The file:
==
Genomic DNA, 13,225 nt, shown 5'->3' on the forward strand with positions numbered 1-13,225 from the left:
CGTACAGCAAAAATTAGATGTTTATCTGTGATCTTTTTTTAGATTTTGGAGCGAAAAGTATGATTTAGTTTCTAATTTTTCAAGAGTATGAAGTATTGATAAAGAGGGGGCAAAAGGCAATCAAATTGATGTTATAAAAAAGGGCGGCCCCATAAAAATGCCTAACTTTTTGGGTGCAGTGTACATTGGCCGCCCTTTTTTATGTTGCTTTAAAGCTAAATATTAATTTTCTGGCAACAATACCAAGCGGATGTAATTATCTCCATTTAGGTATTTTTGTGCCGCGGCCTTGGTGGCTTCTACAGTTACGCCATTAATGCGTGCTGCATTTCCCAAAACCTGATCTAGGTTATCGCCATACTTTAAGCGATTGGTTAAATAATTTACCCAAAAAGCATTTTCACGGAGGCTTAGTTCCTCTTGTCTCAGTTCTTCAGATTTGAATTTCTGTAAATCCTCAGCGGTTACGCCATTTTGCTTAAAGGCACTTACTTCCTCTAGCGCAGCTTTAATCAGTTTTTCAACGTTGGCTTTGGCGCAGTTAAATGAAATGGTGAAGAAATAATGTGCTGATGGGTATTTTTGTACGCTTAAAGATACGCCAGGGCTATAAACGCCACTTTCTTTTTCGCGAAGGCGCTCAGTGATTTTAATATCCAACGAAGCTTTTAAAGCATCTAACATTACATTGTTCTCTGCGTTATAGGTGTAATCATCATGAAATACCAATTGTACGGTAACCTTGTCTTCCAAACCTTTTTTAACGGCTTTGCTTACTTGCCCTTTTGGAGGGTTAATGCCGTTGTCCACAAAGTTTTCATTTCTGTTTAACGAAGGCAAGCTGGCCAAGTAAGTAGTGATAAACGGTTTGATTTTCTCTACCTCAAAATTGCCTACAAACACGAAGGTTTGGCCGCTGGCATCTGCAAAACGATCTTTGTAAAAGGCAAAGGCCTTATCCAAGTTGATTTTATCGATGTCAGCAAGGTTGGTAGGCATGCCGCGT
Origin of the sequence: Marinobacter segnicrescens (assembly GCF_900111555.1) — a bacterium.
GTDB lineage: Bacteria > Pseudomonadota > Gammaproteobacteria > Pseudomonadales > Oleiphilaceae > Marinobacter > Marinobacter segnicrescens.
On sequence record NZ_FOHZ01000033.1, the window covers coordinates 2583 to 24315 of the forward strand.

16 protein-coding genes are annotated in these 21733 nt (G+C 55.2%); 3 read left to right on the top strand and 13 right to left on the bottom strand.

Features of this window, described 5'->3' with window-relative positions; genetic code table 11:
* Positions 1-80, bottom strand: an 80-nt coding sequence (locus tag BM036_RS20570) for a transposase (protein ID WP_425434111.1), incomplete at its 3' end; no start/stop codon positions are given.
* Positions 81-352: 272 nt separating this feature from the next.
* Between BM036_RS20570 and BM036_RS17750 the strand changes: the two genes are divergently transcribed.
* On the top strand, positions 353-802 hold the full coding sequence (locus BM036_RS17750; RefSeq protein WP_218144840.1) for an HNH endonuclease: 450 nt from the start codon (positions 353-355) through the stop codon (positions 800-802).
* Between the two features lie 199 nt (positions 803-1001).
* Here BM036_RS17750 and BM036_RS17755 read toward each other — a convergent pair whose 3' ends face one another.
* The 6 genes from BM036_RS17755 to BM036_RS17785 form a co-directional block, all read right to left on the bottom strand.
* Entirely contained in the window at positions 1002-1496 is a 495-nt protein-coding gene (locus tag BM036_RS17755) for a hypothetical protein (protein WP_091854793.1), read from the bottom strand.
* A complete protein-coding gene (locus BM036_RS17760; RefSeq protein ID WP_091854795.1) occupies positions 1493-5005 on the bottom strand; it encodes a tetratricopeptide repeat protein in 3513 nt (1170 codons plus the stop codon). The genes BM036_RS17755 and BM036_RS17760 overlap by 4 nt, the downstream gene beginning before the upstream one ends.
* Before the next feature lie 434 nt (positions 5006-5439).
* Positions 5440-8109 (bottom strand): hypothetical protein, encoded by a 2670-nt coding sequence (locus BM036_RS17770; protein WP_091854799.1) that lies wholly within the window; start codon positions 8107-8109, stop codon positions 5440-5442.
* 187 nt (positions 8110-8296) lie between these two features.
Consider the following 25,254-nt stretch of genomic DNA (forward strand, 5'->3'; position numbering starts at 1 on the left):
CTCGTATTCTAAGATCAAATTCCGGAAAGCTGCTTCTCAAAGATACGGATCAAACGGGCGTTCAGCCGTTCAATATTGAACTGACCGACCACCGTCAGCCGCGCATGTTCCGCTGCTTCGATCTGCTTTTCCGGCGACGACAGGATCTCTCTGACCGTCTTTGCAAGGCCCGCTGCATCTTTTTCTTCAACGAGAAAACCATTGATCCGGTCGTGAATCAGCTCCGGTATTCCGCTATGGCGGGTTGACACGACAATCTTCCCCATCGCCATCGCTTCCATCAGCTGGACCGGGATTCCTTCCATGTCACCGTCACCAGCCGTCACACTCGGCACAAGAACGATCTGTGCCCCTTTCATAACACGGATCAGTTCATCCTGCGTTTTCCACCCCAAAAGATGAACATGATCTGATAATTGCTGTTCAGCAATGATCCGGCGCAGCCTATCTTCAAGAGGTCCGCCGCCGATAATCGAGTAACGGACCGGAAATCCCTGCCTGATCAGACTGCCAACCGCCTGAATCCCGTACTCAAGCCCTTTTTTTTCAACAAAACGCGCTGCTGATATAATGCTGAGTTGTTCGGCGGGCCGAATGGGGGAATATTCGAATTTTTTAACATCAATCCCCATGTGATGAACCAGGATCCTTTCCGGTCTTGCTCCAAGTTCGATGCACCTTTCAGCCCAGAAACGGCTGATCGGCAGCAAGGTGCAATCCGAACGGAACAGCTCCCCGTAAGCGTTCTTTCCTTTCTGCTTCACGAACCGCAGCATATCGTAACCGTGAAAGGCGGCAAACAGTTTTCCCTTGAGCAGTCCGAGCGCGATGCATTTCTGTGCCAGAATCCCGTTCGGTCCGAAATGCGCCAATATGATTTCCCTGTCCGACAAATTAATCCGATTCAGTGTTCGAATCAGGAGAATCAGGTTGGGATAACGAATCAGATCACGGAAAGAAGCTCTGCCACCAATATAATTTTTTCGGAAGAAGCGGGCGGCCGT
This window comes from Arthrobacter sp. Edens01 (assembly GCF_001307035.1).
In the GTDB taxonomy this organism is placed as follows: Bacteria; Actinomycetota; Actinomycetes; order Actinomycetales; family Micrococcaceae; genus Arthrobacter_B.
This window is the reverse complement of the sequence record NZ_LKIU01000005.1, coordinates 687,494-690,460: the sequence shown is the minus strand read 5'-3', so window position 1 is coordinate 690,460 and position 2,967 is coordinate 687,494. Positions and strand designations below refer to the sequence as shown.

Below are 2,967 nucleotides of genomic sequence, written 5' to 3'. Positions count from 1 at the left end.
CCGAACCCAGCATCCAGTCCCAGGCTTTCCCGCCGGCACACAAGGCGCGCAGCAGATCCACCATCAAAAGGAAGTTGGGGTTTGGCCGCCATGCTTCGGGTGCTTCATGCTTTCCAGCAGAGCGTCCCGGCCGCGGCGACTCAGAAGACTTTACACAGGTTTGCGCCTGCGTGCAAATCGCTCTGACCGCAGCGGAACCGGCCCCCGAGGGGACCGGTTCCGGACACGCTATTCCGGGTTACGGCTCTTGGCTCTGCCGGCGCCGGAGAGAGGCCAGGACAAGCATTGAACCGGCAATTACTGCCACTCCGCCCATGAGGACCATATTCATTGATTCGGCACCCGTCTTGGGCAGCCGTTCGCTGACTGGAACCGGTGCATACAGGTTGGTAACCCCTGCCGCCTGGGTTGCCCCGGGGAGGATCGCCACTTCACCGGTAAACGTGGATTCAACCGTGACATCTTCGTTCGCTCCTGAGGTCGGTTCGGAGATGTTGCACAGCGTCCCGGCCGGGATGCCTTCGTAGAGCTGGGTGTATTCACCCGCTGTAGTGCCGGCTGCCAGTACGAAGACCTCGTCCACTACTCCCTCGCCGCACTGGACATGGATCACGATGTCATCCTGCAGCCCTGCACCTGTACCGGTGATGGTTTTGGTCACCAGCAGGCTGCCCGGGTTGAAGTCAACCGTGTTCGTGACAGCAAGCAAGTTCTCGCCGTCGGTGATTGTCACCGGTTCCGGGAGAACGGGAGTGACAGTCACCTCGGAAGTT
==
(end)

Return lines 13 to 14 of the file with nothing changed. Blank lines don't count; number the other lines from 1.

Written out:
* Here BM036_RS17750 and BM036_RS17755 read toward each other — a convergent pair whose 3' ends face one another.
* The 6 genes from BM036_RS17755 to BM036_RS17785 form a co-directional block, all read right to left on the bottom strand.